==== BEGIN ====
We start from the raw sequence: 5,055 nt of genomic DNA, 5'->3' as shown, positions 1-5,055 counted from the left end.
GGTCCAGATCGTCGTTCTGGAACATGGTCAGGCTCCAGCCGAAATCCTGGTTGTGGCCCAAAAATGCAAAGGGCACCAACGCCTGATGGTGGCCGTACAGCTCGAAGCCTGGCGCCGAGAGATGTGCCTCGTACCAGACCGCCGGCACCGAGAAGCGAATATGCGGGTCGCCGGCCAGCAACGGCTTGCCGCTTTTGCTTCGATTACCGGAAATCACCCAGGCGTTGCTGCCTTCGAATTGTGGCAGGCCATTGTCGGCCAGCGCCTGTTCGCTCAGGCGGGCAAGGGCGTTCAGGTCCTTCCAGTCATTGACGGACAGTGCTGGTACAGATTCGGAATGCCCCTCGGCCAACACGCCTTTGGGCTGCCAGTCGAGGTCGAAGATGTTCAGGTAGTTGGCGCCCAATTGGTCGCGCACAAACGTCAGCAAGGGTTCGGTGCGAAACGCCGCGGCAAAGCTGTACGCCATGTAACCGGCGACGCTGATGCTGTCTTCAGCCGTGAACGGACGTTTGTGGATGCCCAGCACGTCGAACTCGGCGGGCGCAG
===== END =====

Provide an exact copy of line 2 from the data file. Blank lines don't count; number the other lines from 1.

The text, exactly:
GGTCCAGATCGTCGTTCTGGAACATGGTCAGGCTCCAGCCGAAATCCTGGTTGTGGCCCAAAAATGCAAAGGGCACCAACGCCTGATGGTGGCCGTACAGCTCGAAGCCTGGCGCCGAGAGATGTGCCTCGTACCAGACCGCCGGCACCGAGAAGCGAATATGCGGGTCGCCGGCCAGCAACGGCTTGCCGCTTTTGCTTCGATTACCGGAAATCACCCAGGCGTTGCTGCCTTCGAATTGTGGCAGGCCATTGTCGGCCAGCGCCTGTTCGCTCAGGCGGGCAAGGGCGTTCAGGTCCTTCCAGTCATTGACGGACAGTGCTGGTACAGATTCGGAATGCCCCTCGGCCAACACGCCTTTGGGCTGCCAGTCGAGGTCGAAGATGTTCAGGTAGTTGGCGCCCAATTGGTCGCGCACAAACGTCAGCAAGGGTTCGGTGCGAAACGCCGCGGCAAAGCTGTACGCCATGTAACCGGCGACGCTGATGCTGTCTTCAGCCGTGAACGGACGTTTGTGGATGCCCAGCACGTCGAACTCGGCGGGCGCAG